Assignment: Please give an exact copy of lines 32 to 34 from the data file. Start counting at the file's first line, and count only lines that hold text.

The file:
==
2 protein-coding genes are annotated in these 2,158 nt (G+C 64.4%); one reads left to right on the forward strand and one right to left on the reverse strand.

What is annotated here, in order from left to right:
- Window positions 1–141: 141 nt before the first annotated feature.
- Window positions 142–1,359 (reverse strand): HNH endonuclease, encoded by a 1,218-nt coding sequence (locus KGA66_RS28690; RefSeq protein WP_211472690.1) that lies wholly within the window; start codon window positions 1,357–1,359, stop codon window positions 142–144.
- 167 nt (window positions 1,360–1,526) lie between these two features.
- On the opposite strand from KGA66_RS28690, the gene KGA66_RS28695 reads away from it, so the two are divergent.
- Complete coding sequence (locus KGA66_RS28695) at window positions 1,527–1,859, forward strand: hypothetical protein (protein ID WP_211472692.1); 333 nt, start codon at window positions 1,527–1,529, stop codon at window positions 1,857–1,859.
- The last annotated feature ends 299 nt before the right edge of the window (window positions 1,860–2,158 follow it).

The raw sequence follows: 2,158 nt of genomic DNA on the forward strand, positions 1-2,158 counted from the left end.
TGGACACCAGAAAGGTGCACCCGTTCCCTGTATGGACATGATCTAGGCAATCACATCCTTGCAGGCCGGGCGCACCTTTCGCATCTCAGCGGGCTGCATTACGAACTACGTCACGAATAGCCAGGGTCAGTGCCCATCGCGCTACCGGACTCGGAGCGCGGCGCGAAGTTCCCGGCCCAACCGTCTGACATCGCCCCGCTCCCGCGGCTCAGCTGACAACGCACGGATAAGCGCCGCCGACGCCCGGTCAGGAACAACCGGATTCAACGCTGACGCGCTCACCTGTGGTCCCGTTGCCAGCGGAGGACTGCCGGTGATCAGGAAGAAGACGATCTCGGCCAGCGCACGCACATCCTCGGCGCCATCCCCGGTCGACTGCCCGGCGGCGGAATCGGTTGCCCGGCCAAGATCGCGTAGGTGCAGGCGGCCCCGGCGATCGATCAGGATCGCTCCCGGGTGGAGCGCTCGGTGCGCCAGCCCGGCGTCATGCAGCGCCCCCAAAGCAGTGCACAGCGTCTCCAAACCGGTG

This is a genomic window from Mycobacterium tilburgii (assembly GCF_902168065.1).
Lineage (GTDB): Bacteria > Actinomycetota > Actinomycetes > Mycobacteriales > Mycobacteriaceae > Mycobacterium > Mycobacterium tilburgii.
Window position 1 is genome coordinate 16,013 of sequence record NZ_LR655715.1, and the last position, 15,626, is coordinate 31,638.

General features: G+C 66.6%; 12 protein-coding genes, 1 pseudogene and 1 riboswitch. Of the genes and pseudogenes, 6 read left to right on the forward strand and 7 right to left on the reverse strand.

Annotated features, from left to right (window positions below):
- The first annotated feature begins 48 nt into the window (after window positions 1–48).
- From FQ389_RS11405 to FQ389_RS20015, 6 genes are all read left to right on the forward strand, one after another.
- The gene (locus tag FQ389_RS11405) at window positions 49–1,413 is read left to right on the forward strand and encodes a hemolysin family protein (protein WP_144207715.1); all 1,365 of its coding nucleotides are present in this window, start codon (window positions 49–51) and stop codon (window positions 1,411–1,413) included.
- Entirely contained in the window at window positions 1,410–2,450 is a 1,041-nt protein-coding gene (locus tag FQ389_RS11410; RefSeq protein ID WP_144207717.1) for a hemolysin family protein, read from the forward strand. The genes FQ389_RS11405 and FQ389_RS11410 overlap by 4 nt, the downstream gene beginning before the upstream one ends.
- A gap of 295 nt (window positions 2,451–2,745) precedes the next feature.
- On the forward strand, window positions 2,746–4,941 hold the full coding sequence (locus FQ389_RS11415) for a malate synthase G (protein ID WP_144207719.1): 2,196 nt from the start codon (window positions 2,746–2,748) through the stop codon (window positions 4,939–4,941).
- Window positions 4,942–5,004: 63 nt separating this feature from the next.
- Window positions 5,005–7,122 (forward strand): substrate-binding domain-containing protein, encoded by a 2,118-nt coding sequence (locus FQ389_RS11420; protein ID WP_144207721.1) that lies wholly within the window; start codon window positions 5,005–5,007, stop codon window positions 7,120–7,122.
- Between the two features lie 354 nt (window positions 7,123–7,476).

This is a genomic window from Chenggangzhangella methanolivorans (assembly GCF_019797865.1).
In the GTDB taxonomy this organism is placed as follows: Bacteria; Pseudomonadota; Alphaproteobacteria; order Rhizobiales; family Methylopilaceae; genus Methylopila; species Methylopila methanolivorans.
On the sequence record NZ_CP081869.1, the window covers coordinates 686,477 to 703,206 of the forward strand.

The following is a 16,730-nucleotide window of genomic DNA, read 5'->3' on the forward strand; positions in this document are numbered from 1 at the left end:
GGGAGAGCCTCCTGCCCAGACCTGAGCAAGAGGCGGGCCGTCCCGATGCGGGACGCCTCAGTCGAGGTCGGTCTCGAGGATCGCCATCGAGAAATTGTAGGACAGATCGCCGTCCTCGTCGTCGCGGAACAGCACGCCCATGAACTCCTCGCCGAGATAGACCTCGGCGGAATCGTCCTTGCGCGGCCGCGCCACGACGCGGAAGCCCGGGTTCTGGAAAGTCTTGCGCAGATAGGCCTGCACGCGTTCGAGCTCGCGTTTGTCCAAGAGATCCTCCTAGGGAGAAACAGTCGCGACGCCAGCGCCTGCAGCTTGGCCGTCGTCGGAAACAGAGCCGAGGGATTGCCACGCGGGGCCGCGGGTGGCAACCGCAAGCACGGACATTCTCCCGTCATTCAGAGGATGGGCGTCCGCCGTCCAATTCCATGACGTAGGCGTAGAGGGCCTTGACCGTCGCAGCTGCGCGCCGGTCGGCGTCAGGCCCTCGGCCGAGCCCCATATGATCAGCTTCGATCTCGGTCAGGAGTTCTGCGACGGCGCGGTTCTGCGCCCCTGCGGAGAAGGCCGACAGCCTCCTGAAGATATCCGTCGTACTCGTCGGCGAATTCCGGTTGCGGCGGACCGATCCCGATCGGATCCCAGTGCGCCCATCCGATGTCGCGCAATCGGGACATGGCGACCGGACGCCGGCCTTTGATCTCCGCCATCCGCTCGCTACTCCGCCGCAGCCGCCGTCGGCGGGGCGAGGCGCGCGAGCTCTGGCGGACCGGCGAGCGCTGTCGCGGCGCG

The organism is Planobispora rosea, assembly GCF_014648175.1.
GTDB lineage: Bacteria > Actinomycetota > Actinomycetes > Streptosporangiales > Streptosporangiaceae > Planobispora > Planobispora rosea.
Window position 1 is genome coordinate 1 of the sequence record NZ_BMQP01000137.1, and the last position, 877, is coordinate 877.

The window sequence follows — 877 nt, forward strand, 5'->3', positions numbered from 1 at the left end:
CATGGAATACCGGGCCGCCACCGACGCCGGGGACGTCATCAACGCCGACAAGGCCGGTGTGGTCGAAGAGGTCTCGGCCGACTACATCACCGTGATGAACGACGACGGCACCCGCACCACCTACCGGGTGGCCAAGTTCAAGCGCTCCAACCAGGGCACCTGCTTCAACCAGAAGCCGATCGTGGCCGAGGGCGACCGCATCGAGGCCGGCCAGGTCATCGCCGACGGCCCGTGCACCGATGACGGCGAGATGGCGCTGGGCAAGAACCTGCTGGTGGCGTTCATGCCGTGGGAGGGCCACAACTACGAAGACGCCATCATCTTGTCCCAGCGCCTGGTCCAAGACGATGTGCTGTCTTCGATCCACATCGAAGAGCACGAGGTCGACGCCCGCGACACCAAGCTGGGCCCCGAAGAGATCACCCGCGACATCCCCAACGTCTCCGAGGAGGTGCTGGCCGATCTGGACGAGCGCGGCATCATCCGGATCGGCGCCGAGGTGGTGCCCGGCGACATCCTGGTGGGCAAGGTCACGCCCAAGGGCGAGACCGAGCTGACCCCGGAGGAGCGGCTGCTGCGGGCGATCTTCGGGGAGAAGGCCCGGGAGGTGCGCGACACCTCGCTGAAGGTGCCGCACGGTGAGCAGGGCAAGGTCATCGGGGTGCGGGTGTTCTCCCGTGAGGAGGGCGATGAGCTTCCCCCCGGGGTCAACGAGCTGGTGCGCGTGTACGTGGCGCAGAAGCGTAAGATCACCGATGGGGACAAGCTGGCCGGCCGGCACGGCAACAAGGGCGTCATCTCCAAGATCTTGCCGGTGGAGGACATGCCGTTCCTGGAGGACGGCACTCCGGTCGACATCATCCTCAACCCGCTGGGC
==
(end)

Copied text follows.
Window position 1 is genome coordinate 1 of the sequence record NZ_BMQP01000137.1, and the last position, 877, is coordinate 877.

The window sequence follows — 877 nt, forward strand, 5'->3', positions numbered from 1 at the left end:
CATGGAATACCGGGCCGCCACCGACGCCGGGGACGTCATCAACGCCGACAAGGCCGGTGTGGTCGAAGAGGTCTCGGCCGACTACATCACCGTGATGAACGACGACGGCACCCGCACCACCTACCGGGTGGCCAAGTTCAAGCGCTCCAACCAGGGCACCTGCTTCAACCAGAAGCCGATCGTGGCCGAGGGCGACCGCATCGAGGCCGGCCAGGTCATCGCCGACGGCCCGTGCACCGATGACGGCGAGATGGCGCTGGGCAAGAACCTGCTGGTGGCGTTCATGCCGTGGGAGGGCCACAACTACGAAGACGCCATCATCTTGTCCCAGCGCCTGGTCCAAGACGATGTGCTGTCTTCGATCCACATCGAAGAGCACGAGGTCGACGCCCGCGACACCAAGCTGGGCCCCGAAGAGATCACCCGCGACATCCCCAACGTCTCCGAGGAGGTGCTGGCCGATCTGGACGAGCGCGGCATCATCCGGATCGGCGCCGAGGTGGTGCCCGGCGACATCCTGGTGGGCAAGGTCACGCCCAAGGGCGAGACCGAGCTGACCCCGGAGGAGCGGCTGCTGCGGGCGATCTTCGGGGAGAAGGCCCGGGAGGTGCGCGACACCTCGCTGAAGGTGCCGCACGGTGAGCAGGGCAAGGTCATCGGGGTGCGGGTGTTCTCCCGTGAGGAGGGCGATGAGCTTCCCCCCGGGGTCAACGAGCTGGTGCGCGTGTACGTGGCGCAGAAGCGTAAGATCACCGATGGGGACAAGCTGGCCGGCCGGCACGGCAACAAGGGCGTCATCTCCAAGATCTTGCCGGTGGAGGACATGCCGTTCCTGGAGGACGGCACTCCGGTCGACATCATCCTCAACCCGCTGGGC